14 of 16 people found the following review helpful
A tremendous read and re-read....,
This review is from: Diaries: In Power 1983-1992 (Paperback)
Alan Clark's diary is a book that the reader can read and re-read, find favourite passages time and time again and then quite unexpectedly discover new entries that will become the new favourite passages.
The book follows Clark through his time as a Junior Minister and his successes, failures and plotting in his various posts, his endless trips abroad and wasted afternoons in pointless and tedious meetings and visits to his constituency. He longs to have higher office but probably knows that cerrtain 'indiscretions' and his often radical views will rule him out of this. Clark's views are wide-ranging and radical and strong views are expressed ranging from animals to the 'lower classes'. He also expresses admiration for unlikely opponents such as Dennis Skinner MP and cries when he is forced to shoot a heron. This is what makes him such a fascinating individual. He is not predictable and the reader does not know what to expect next.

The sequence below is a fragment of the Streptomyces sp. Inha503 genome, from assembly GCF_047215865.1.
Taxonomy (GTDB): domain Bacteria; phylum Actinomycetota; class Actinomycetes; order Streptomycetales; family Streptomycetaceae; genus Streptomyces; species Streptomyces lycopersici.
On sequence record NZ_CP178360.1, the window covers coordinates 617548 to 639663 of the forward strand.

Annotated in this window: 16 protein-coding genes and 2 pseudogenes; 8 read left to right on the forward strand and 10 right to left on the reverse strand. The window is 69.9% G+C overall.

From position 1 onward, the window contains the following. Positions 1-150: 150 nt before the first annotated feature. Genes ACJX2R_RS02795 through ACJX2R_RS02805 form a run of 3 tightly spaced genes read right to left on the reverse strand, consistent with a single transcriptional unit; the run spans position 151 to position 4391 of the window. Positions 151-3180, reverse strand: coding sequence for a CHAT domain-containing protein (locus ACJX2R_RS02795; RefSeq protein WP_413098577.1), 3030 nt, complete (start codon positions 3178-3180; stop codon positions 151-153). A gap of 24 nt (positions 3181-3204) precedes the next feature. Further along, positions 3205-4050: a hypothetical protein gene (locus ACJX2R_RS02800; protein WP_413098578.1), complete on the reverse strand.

The reader also sees Clark and his rich and varied private life - at points it seems he exists to only spot pretty girls in the crowd. What does come through, however, is his love for his wife, although, as he himself says, he often treats her badly, and his love of his trips to Zermatt and Scotland. This is a man who is privileged and has lived well.
The other editions of the diaires are also well worth reading and I defy anyone not to be moved to tears at the end of the final volume.
In conclusion many readers may find Clark unlikeable but they must ask themsleves what would the public reaction be to the publication of their own diaires?? Read this book, enjoy it and take it with a pinch of salt and hope that more individualistic politicians such as Clark will enter public life.